After you are able to exercise aerobically for at least 10 minutes, it is time to branch out by adding resistance exercises to the daily routine. One way to begin is by doing one 10-minute session of endurance work and then later on in the day doing 10-minutes of resistance training.

Alternate between aerobic and resistance training for at least thirty minutes for the day.

The aerobic exercises can be brisk walking, skipping rope, riding a bike or any other activity that is continuous and places a demand on your breathing and heart rate. After you are finished then cool down with static stretches, holding each one for fifteen to thirty seconds. Do this three to five times for each stretch.

For the resistance training start out with body weight calisthenics by doing 3-5 sets of fifteen to thirty bodyweight squats, push ups, calf raises, prone back extensions, curl ups, leg raises or others of your choosing. You can do these in a circuit or one exercise at a time. Stay with it for the full 10 minutes.

If you are over sixty-five, the health benefits of activity are just as important to you as they are to the younger people. Start slowly and build up your fitness levels over time. If you have chronic health problems, work around them and do what you can.

If you aren’t able to ride a bike or have access to a treadmill or other such equipment, then get one of the hand ergometers available at Costco for about $49.00 and exercise your upper body. Do counter top pushups by standing two or three feet away from a counter top and then doing pushups on it.

Do chair sits. Sit in and stand up from a chair without pushing on your legs with your hands as you stand up. Practice sitting down on a chair; standing up, walking away briskly for 10 feet, and then coming back and sitting in the chair again. Repeat this for a minute or more. This builds up leg strength and helps with your balance.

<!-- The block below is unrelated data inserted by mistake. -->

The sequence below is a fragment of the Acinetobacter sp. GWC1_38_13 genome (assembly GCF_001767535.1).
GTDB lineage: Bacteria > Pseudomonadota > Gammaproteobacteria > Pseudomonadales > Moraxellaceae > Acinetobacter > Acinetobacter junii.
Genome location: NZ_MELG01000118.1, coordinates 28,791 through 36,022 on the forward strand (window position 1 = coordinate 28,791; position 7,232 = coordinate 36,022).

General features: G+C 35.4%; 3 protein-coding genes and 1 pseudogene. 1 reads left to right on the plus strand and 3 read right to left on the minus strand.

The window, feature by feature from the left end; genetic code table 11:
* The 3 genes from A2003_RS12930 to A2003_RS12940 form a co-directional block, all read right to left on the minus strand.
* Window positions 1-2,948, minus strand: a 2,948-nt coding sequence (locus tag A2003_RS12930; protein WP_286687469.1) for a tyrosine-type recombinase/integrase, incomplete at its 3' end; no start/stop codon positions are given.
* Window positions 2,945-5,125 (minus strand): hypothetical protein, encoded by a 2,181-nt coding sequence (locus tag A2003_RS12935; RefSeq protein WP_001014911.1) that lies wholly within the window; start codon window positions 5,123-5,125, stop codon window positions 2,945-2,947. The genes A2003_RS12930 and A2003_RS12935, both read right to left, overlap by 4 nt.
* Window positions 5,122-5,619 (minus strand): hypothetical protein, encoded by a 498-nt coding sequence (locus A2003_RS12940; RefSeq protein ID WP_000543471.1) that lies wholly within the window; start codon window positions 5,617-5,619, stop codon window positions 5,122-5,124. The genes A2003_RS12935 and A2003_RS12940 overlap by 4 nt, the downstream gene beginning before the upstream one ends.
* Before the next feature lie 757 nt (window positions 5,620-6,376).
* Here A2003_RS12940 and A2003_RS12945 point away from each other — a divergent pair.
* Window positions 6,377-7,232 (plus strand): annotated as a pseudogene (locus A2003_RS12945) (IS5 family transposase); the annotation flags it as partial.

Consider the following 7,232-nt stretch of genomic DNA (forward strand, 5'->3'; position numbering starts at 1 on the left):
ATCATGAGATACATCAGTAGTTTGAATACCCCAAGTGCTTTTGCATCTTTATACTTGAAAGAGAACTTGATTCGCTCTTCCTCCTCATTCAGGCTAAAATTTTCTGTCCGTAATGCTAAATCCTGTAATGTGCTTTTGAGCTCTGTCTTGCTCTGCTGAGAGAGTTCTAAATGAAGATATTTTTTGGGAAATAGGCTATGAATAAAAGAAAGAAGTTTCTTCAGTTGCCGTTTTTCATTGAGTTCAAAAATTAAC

Practice your balance to help prevent falls by walking sideways, standing heel to toe; practicing the stork stand on one leg with the other bent ninety degrees at the hip and knee or any of the many other balancing exercises.

The benefits of strength training for older adults

The benefits of strength training for older adults

Lifting weights, using bands and other resistance training methods has a proven record of accomplishment of making life easier for an older adult. You will get stronger, regardless of your age, by making resistance training a part of your lifestyle. More so for an older person because these strength increases may mean the difference between living independently and having to have assistance to do daily activities.

Muscle strength diminishes as we age, everyone knows this, but not everyone does anything to slow this natural process from happening. Progressive resistance training uses various methods to increase strength including free weights, elastic materials and even machines.

The key strategy in getting stronger is to vary the load, repetitions and sets that you use while exercising.

One organization conducted 121 trials involving 6700 people over 67 years old who trained two to three times a week. Such training demonstrated large improvements in muscle strength for each person. The study showed moderate to large strength improvements in the participant’s ability to do simple daily activities like getting up out of a chair, climbing stairs or walking at a faster pace.

If you are older and hesitant to try lifting weights, check out one of the local gyms in your area and find a certified strength coach to get you started.

Perhaps you may decide to start out on your own with bodyweight exercises, if this is your choice then follow a few basic suggestions before doing so. Talk to your doctor and set up an exercise plan to follow such as the following seventeen to twenty one minute bodyweight schedule. Adjust the exercise times to fit your personal capabilities. Keep a log of what you do.

  • Walk for five minutes.
  • Do chair squats for one to three minutes.
  • Walk for five minutes.
  • Do wall or counter top pushups for one to two minutes.
  • Walk for five minutes at a slower pace to cool down.

Keep it up for a month to six weeks until exercise becomes a habit and you too will realize the benefits of strength training in your own life…regardless of your age.